When women experience anxiety, sleep disturbances, mood swings, or even depression, many are prescribed antidepressants. However, according to Dr. Mouly, this isn’t the solution. If a woman is in such a state, it’s due to fluctuating hormones, so the focus should be on rebalancing them. It begins with a comprehensive interview, considering the patient’s history and current state. Depending on the case, a personalized treatment plan is developed, resembling the process of tailoring a wedding dress – with fittings and adjustments.

Treatment options include naturopathy, with products based on borage, evening primrose, and sage. If this doesn’t work, contraceptive pills may be recommended, not to prevent pregnancy but to help balance hormones and prevent hormonal variations. If perimenopause is exceptionally challenging, and the woman is suffering, a minimal dose of hormonal menopause treatment can be considered, involving cutaneous estrogen and natural progesterone.

Historical perspective on hormonal menopause treatment

Historically, hormonal menopause treatment (HMT) has faced resistance, primarily due to the 2002 American study “Women’s Health Initiative Study.” The study suggested that HMT could lead to breast cancer. Dr. Mouly clarifies that HMT doesn’t cause breast cancer; it reveals it earlier. Furthermore, it doesn’t increase the risk of breast cancer; it reduces mortality. HMT reduces breast cancer mortality by 50%, significantly improving outcomes compared to women who don’t take it.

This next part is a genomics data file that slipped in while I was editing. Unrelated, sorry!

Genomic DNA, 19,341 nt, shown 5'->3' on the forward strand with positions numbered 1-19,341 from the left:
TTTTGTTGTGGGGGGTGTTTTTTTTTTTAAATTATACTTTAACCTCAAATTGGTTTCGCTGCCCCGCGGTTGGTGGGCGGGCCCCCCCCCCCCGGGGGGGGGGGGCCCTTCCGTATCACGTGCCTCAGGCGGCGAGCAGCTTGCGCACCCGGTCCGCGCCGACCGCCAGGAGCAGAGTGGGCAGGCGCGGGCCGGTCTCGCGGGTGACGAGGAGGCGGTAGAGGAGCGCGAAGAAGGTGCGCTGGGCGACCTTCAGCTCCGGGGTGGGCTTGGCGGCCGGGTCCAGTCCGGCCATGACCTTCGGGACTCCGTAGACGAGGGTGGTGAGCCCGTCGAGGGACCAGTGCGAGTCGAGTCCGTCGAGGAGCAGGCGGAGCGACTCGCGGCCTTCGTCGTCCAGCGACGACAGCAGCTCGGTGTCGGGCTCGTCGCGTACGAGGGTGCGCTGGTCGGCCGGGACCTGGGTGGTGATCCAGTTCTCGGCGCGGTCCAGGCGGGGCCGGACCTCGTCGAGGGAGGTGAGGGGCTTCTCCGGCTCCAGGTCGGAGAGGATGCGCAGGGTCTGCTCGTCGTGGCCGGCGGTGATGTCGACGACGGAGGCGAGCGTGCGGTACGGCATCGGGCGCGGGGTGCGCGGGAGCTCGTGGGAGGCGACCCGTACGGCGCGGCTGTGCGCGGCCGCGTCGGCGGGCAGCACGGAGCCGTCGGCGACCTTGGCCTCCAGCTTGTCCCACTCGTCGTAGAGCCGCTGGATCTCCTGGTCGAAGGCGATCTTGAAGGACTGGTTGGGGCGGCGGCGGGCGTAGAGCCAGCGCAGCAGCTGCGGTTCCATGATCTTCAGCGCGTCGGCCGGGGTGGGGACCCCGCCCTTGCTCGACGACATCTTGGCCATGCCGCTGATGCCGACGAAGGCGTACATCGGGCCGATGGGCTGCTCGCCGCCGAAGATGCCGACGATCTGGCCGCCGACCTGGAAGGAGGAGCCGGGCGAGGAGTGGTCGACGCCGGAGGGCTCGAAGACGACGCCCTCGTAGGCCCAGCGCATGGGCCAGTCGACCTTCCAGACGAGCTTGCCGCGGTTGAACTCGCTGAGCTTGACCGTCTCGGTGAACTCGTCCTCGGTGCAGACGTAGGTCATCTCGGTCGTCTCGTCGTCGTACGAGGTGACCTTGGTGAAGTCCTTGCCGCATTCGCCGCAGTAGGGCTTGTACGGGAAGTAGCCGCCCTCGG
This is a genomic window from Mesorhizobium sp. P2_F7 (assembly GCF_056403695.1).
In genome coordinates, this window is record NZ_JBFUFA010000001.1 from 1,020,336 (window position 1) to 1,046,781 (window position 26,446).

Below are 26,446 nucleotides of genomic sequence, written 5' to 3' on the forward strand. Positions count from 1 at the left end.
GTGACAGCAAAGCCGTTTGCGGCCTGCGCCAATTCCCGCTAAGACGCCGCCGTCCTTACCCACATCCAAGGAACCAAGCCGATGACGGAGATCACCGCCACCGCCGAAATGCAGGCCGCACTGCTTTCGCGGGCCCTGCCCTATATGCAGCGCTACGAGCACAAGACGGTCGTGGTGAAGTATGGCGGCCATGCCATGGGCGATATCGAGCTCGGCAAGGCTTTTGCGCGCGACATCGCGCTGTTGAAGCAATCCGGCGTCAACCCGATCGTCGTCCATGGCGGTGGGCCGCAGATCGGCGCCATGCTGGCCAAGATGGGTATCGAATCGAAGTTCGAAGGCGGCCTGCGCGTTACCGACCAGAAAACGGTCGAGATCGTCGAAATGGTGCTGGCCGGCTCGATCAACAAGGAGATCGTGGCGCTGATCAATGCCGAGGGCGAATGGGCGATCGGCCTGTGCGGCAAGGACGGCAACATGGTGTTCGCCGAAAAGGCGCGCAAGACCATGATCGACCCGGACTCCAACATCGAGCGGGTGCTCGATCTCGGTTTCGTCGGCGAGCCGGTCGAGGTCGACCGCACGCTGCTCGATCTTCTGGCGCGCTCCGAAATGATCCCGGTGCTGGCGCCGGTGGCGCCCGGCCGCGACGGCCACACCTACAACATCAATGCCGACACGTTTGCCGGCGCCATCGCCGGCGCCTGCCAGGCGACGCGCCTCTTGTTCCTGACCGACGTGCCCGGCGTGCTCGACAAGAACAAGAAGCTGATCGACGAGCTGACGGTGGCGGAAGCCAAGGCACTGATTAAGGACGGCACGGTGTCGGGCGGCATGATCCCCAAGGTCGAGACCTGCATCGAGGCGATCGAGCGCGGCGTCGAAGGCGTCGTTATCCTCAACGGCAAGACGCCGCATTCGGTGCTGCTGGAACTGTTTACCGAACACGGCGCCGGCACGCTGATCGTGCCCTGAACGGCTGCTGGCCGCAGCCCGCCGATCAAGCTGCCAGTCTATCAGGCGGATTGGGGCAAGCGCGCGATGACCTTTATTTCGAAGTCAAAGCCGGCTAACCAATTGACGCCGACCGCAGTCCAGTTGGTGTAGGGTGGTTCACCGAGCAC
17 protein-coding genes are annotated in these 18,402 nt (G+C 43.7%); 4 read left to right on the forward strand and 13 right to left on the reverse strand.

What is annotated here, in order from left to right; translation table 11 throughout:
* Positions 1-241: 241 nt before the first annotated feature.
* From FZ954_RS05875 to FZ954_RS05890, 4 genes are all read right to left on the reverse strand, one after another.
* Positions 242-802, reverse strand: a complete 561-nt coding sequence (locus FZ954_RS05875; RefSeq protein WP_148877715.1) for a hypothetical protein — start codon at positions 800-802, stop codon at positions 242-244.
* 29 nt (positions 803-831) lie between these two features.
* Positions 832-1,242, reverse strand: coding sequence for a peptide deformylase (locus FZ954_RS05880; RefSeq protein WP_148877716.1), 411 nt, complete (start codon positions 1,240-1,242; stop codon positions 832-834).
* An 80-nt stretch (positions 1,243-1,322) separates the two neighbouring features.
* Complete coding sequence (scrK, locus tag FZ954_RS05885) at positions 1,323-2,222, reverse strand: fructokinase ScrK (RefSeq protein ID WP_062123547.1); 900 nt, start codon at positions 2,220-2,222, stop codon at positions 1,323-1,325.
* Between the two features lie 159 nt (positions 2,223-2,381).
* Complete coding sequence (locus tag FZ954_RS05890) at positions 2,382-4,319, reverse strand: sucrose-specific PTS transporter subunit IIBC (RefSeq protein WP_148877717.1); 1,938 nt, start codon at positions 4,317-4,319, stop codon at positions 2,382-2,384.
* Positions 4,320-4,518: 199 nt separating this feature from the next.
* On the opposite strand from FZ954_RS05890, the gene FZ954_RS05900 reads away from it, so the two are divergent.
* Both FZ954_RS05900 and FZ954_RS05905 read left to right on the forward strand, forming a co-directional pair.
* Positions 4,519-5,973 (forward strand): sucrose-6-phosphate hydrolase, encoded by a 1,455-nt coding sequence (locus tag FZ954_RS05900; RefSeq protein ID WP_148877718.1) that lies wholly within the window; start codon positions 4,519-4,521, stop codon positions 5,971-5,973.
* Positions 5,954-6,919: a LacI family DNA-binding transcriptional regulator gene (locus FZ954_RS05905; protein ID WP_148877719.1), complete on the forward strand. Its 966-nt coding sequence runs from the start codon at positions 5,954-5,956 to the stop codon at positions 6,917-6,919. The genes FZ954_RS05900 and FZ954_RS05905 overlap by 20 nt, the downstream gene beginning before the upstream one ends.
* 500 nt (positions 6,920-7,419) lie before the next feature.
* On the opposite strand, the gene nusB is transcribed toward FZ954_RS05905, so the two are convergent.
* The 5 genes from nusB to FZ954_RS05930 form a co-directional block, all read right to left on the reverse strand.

The study raised concerns about cardiovascular diseases linked to HMT, but Dr. Mouly argues that parameters for prescription matter. French and European hormones, unlike American ones, are natural. European hormones are applied cutaneously, while American ones are administered orally. In the U.S., hormones are derived from horse urine, whereas French hormones are sourced from yams, a plant known since the Aztecs. The combination of natural molecules and a non-liver pathway results in no increased cardiovascular risk if the prescribed doses are followed. On the contrary, it offers cardiovascular protection.

It took until July 2022, 20 years later, for the Americans to admit their mistake. They now recommend treating women more in line with French practices as early as possible.

Is hormonal menopause treatment a lifelong commitment?

There is no time limit for hormonal menopause treatment. Menopause affects 100% of women and lasts a lifetime. Dr. Mouly notes that 80% of women will struggle during this period and will need treatment to avoid the mentioned pathologies. He emphasizes the importance of prevention, urging women to discuss and act before symptoms appear.


Final advice

To prepare for menopause effectively, it starts with premenopause. Dietary changes, strength training, and proper guidance are crucial. Women need to be briefed and informed about the various options available to them. Prevention is key. Dr. Mouly suggests that women, who are already consulting with their doctors about other health concerns,  should also discuss menopause. Action should be taken before symptoms arise.

Picture (c) : Vogue